Reconciling models and measurements of marsh vulnerability to sea level rise

Daniel J. Coleman, Mark Schuerch, Stijn Temmerman, Glenn Guntenspergen, Christopher G. Smith, Matthew L. Kirwan

Research output: Contribution to journalLetterpeer-review

10 Scopus citations

Abstract

Tidal marsh survival in the face of sea level rise (SLR) and declining sediment supply often depends on the ability of marshes to build soil vertically. However, numerical models typically predict survival under rates of SLR that far exceed field-based measurements of vertical accretion. Here, we combine novel measurements from seven U.S. Atlantic Coast marshes and data from 70 additional marshes from around the world to illustrate that—over continental scales—70% of variability in marsh accretion rates can be explained by suspended sediment concentratin (SSC) and spring tidal range (TR). Apparent discrepancies between models and measurements can be explained by differing responses in high marshes and low marshes, the latter of which accretes faster for a given SSC and TR. Together these results help bridge the gap between models and measurements, and reinforce the paradigm that sediment supply is the key determinant of wetland vulnerability at continental scales.

Original languageEnglish (US)
Pages (from-to)140-149
Number of pages10
JournalLimnology And Oceanography Letters
Volume7
Issue number2
DOIs
StatePublished - Apr 2022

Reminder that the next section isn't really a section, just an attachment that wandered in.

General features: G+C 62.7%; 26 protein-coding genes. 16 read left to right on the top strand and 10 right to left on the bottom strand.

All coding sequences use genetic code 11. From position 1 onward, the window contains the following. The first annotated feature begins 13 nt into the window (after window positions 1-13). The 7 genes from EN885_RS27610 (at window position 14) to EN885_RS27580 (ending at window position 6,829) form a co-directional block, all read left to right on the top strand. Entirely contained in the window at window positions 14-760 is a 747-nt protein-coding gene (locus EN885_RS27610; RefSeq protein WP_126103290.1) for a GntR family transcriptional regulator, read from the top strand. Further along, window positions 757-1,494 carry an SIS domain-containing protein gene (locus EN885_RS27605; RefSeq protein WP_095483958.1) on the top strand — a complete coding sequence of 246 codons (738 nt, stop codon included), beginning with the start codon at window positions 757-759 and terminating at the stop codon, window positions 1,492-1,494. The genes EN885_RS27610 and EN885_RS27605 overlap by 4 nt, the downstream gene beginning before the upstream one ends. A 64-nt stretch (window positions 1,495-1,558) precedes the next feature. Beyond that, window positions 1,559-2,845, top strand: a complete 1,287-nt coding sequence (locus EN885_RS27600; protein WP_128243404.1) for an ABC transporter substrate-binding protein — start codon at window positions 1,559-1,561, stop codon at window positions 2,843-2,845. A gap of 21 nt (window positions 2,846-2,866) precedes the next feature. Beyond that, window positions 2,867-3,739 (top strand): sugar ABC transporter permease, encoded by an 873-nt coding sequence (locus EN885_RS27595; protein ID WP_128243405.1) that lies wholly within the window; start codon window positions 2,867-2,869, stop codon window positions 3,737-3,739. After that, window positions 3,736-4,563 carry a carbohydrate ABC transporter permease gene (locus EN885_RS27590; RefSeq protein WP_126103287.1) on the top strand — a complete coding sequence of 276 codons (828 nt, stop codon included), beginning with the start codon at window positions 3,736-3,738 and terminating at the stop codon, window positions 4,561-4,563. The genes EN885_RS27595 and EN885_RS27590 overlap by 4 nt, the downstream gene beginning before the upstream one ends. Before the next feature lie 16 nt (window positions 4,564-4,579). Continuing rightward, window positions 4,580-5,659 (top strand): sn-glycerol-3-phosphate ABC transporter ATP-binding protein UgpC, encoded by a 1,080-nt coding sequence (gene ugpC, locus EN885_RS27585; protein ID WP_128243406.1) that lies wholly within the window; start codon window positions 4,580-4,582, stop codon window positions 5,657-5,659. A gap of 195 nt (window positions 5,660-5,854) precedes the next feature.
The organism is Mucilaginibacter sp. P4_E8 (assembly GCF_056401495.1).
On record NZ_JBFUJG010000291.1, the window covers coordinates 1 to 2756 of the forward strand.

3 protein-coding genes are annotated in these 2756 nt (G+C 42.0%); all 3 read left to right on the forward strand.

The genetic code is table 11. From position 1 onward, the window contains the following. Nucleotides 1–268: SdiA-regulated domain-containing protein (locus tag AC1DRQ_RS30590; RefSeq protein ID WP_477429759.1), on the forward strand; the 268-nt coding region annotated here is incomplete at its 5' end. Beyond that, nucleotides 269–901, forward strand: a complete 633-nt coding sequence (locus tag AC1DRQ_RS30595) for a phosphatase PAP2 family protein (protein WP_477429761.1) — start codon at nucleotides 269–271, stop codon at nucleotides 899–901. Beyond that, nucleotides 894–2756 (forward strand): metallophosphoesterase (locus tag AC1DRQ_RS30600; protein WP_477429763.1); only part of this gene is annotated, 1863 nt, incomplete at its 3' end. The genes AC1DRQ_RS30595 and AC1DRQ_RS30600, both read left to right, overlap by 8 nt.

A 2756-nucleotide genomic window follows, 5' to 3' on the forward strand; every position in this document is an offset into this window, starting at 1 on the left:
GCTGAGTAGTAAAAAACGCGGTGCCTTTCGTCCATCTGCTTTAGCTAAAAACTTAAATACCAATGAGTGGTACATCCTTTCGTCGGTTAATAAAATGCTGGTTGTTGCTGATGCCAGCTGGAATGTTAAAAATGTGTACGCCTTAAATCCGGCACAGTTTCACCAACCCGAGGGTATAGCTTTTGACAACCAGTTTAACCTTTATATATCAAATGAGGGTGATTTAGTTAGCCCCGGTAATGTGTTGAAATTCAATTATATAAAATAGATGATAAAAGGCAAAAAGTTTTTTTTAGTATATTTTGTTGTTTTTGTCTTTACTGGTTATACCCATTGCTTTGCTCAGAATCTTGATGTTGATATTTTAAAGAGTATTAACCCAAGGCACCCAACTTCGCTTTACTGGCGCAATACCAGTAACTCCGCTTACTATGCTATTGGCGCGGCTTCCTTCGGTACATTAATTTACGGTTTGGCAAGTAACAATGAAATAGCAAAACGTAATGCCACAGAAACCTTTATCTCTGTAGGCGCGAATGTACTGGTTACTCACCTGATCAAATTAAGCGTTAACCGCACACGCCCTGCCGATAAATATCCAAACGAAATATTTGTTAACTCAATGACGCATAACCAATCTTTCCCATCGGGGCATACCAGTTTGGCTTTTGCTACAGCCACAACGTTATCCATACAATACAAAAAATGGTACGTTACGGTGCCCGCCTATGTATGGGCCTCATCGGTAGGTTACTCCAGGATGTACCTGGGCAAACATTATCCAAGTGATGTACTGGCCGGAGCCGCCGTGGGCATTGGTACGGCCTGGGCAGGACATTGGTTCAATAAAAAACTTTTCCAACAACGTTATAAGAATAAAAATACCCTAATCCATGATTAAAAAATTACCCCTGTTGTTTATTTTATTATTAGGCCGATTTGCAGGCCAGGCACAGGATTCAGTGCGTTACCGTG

Externally publishedYes

Bibliographical note

Funding Information:
This work was funded by the U.S. Geological Survey Land Change Science Climate R&D Program. Additional funding was provided through The National Science Foundation (NSF) Graduate Research Fellowship Program, NSF LTER #1832221, NSF EAR‐CAREER #1654374, NSF EAR‐GLD #1529245, and NSF OCE‐SEES #1426981. GRG acknowledges support from the U.S. Geological Survey Ecosystems Mission Area. The authors would like to thank the many researchers who provided valuable data, including W. Wagner, D. von Proosdij, C. Lovelock, K. Rogers, C. Ladd, and J. Raw. We would also like to thank J. Green, D. Walters, J. Himmelstein, D. Nicks, R. Walker, T. Messershmidt, N. Schieder, and the staff of the PIE LTER, GCE LTER, VCR LTER, and CB NERR for their assistance in data collection. Any use of trade, firm, or product names is for descriptive purposes only and does not imply endorsement by the U.S. Government. This is contribution no. 4061 of the Virginia Institute of Marine Science.

Funding Information:
This work was funded by the U.S. Geological Survey Land Change Science Climate R&D Program. Additional funding was provided through The National Science Foundation (NSF) Graduate Research Fellowship Program, NSF LTER #1832221, NSF EAR-CAREER #1654374, NSF EAR-GLD #1529245, and NSF OCE-SEES #1426981. GRG acknowledges support from the U.S. Geological Survey Ecosystems Mission Area. The authors would like to thank the many researchers who provided valuable data, including W. Wagner, D. von Proosdij, C. Lovelock, K. Rogers, C. Ladd, and J. Raw. We would also like to thank J. Green, D. Walters, J. Himmelstein, D. Nicks, R. Walker, T. Messershmidt, N. Schieder, and the staff of the PIE LTER, GCE LTER, VCR LTER, and CB NERR for their assistance in data collection. Any use of trade, firm, or product names is for descriptive purposes only and does not imply endorsement by the U.S. Government. This is contribution no. 4061 of the Virginia Institute of Marine Science.

Publisher Copyright:
© 2022 The Authors. Limnology and Oceanography Letters published by Wiley Periodicals LLC on behalf of Association for the Sciences of Limnology and Oceanography.

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